Understanding System- and Component-Level N
O Emissions from a Vanadium-Based Nonroad Diesel Aftertreatment System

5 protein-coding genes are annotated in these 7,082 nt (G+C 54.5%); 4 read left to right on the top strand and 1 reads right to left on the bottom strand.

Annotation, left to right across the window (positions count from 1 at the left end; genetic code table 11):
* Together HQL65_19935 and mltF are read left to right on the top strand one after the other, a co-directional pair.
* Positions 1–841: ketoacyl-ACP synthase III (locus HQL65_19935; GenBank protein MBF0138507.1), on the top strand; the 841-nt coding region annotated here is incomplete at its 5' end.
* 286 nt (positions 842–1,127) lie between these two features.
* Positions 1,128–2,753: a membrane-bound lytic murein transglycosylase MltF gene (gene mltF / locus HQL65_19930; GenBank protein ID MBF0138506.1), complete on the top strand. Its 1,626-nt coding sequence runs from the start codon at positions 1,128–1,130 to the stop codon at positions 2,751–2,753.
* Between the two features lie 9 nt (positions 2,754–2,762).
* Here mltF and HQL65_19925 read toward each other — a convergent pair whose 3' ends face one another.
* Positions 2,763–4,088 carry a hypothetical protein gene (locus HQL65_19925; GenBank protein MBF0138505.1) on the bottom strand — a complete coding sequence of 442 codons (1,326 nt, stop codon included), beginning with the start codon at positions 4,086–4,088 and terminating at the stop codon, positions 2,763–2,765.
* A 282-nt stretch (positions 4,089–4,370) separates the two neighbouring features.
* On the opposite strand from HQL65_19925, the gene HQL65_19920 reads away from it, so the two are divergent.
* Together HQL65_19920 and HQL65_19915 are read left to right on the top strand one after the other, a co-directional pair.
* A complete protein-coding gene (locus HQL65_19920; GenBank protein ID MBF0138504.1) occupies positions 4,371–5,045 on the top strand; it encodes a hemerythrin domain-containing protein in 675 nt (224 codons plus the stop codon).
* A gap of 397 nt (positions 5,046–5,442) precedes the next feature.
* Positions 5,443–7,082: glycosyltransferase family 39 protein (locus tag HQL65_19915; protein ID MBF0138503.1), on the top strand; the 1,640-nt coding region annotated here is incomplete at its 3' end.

Nitrous oxide (N2O), with a global warming potential (GWP) of 297 and an average atmospheric residence time of over 100 years, is an important greenhouse gas (GHG). In recognition of this, N2O emissions from on-highway medium- and heavy-duty diesel engines were recently regulated by the US Environmental Protection Agency (EPA) and National Highway Traffic Safety Administration’s (NHTSA) GHG Emission Standards. Unlike NO and NO2, collectively referred to as NOx, N2O is not a major byproduct of diesel combustion. However, N2O can be formed as a result of unselective catalytic reactions in diesel aftertreatment systems, and the mitigation of this unintended N2O formation is a topic of active research. In this study, a nonroad Tier 4 Final/Stage IV engine was equipped with a vanadium-based selective catalytic reduction (SCR) aftertreatment system. Experiments were conducted over nonroad steady and both cold and hot transient cycles (NRSC and NRTC, respectively). Engine-based results show that N2O emissions for this nonroad engine and aftertreatment system are below the current 0.1 g/bhp·hr on-highway GHG standard. To better understand the processes which contribute to the system-level N2O emissions seen during engine testing, reactor-based experiments were conducted to elucidate the fundamental component-level mechanisms responsible for N2O formation. This study provides significant system- and component-level insights into the formation of N2O in diesel aftertreatment systems.